She accordingly retired from London, and set up an establishment of her own in her palace at Greenwich, where she held her court, and lived in a style of grandeur and ceremony such as would have been proper if she had been a reigning queen. Her old favorite, too, Somerset, was at first one of the principal personages of her court; but one of the first acts of the Duke of York's regency was to issue a warrant of arrest against him. The officers, in executing this warrant, seized him in the very presence-chamber of the queen. Margaret was extremely incensed at this deed. She declared that it was not only an act of political hostility, but an insult. She was, however, entirely helpless. The Duke of York had the power now, and she was compelled to submit.

But she was not required to remain long in this humiliating position. She procured the best possible medical advice and attendance for her husband, and devoted herself to him with the utmost assiduity, and, at length, she had the satisfaction of seeing that he was beginning to amend. The improvement commenced in November, about eight or ten months after he first [205] fell into the state of unconsciousness. When at length he came to himself, it seemed to him, he said, as if he was awaking from a long dream.

Margaret was overjoyed to see these signs of returning intelligence. She longed for the time to come when she could show the king her boy. He had thus far never seen the child.

We obtain a pretty clear idea of the state of imbecility or unconsciousness in which he had been lying from the account of what he did and said at the interview when the little prince was first brought into his presence. It is as follows:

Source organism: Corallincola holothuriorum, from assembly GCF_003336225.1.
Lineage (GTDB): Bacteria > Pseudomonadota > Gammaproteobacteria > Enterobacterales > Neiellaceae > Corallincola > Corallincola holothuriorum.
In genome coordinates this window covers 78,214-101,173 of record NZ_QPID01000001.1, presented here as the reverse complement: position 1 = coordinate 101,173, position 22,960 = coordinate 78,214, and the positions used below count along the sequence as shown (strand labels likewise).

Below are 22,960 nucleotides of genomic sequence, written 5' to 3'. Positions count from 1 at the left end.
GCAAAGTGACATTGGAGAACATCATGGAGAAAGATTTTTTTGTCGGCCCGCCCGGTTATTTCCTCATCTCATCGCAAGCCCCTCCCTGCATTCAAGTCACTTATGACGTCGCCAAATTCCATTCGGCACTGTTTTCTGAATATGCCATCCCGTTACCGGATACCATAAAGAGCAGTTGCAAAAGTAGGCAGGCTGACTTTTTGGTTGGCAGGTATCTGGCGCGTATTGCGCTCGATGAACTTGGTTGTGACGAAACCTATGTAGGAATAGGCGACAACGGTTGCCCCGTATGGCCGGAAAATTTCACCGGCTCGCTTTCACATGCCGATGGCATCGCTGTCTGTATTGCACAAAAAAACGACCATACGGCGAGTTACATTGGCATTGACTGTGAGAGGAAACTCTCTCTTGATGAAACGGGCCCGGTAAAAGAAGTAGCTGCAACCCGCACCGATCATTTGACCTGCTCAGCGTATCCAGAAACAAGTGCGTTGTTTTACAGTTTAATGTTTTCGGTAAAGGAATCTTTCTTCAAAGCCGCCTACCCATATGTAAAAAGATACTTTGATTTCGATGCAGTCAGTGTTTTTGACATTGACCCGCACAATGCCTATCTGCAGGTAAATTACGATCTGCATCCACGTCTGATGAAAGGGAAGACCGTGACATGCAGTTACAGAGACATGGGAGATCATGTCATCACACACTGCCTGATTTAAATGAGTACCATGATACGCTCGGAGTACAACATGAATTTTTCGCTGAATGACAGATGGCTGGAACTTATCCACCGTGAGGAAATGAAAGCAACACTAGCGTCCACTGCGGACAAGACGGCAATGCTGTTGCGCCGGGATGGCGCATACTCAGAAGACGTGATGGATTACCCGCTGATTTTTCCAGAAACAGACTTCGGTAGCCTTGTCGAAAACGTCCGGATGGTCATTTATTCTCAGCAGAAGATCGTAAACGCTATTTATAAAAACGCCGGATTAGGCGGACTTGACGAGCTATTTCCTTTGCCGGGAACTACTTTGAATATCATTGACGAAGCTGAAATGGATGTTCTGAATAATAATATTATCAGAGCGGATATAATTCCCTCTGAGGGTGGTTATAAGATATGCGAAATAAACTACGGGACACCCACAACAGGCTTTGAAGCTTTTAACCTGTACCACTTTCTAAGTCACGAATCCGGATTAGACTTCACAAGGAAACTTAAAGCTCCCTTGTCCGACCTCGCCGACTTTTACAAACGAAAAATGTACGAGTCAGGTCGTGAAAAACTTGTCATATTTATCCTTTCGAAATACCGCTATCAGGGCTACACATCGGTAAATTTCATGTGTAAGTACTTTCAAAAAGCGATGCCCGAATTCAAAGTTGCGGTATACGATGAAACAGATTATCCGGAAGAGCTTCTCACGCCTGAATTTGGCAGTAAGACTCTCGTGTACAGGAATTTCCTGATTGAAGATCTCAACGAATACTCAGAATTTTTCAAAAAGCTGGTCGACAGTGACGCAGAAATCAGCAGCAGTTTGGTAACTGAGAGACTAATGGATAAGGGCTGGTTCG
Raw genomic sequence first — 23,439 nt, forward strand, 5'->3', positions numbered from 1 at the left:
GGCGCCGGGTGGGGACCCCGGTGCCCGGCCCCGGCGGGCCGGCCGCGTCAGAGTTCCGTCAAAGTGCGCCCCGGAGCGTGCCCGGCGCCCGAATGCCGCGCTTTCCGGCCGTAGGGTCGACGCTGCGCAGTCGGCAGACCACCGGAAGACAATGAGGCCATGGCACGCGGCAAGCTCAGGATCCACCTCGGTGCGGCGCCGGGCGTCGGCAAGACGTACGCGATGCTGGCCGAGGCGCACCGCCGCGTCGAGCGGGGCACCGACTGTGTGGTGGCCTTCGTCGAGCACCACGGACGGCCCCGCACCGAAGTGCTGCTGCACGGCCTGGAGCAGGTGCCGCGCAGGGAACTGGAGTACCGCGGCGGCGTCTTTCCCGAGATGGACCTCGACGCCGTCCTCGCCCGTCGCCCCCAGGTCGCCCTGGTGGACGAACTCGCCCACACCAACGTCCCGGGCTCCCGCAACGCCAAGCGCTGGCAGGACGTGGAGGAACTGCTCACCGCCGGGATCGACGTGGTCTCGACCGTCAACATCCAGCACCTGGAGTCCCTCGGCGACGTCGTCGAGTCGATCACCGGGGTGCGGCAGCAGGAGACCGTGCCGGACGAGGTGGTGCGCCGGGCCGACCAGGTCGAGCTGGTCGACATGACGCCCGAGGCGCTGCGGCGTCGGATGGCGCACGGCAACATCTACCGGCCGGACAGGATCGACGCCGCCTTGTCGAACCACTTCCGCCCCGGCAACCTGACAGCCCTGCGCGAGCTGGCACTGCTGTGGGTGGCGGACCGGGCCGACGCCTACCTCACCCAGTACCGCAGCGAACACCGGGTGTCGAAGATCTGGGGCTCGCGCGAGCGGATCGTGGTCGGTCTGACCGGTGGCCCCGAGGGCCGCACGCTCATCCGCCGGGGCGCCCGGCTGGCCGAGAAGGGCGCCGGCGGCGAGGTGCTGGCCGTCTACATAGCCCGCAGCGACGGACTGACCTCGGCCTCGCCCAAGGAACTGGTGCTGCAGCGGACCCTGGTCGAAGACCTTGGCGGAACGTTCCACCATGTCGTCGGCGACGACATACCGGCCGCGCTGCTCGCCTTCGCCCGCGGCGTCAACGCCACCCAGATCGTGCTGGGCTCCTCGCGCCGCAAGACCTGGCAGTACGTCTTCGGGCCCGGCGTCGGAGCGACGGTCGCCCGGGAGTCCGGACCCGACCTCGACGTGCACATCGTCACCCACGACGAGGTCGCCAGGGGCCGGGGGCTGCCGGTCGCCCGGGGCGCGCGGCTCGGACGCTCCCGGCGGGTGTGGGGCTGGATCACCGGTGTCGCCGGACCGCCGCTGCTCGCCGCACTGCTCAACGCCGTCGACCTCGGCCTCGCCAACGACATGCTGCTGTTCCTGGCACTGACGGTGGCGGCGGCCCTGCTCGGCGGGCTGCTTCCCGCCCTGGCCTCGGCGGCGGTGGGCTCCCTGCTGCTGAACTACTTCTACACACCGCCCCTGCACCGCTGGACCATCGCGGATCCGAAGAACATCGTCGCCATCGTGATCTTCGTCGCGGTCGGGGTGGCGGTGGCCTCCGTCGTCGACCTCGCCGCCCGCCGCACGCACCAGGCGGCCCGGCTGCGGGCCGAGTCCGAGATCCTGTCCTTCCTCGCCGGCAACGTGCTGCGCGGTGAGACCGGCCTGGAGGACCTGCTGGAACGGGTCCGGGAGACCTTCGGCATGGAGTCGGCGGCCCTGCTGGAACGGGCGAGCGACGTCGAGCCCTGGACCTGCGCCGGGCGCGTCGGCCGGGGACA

"On Monday, at noon, the queen came to him and brought my lord prince with her, and then he asked 'what the prince's name was,' and the queen told him 'Edward,' and then he held up his hands, and thanked God thereof.

"And he said he never knew him till that time, nor wist what was said to him, nor wist where he had been, while he had been sick, till now; and he asked who were the godfathers, and the queen told him, and he was well content.

"And she told him the cardinal was dead, [206] and he said he never knew of it till this time; then he said one of the wisest lords in this land was dead.

"And my Lord of Winchester and my Lord of St. John of Jerusalem were with him the morrow after Twelfth day, and he did speak to them as well as ever he did, and when they came out they wept for joy. And he saith he is in charity with all the world, and so he would all the lords were. And now he saith matins of our Lady and even-song, and heareth his mass devoutly."

The very first moment that the king was able to bear it, Margaret caused him to be conveyed into the House of Lords, there to resume the exercise of his royal powers by taking his place upon the throne and performing some act of sovereignty. The regency was, of course, now at an end, and the Duke of York, leaving London, went off into the country in high dudgeon.

The queen, of course, now came into power again. The first thing that she did was to release Somerset from his confinement, and reinstate him as prime minister of the crown.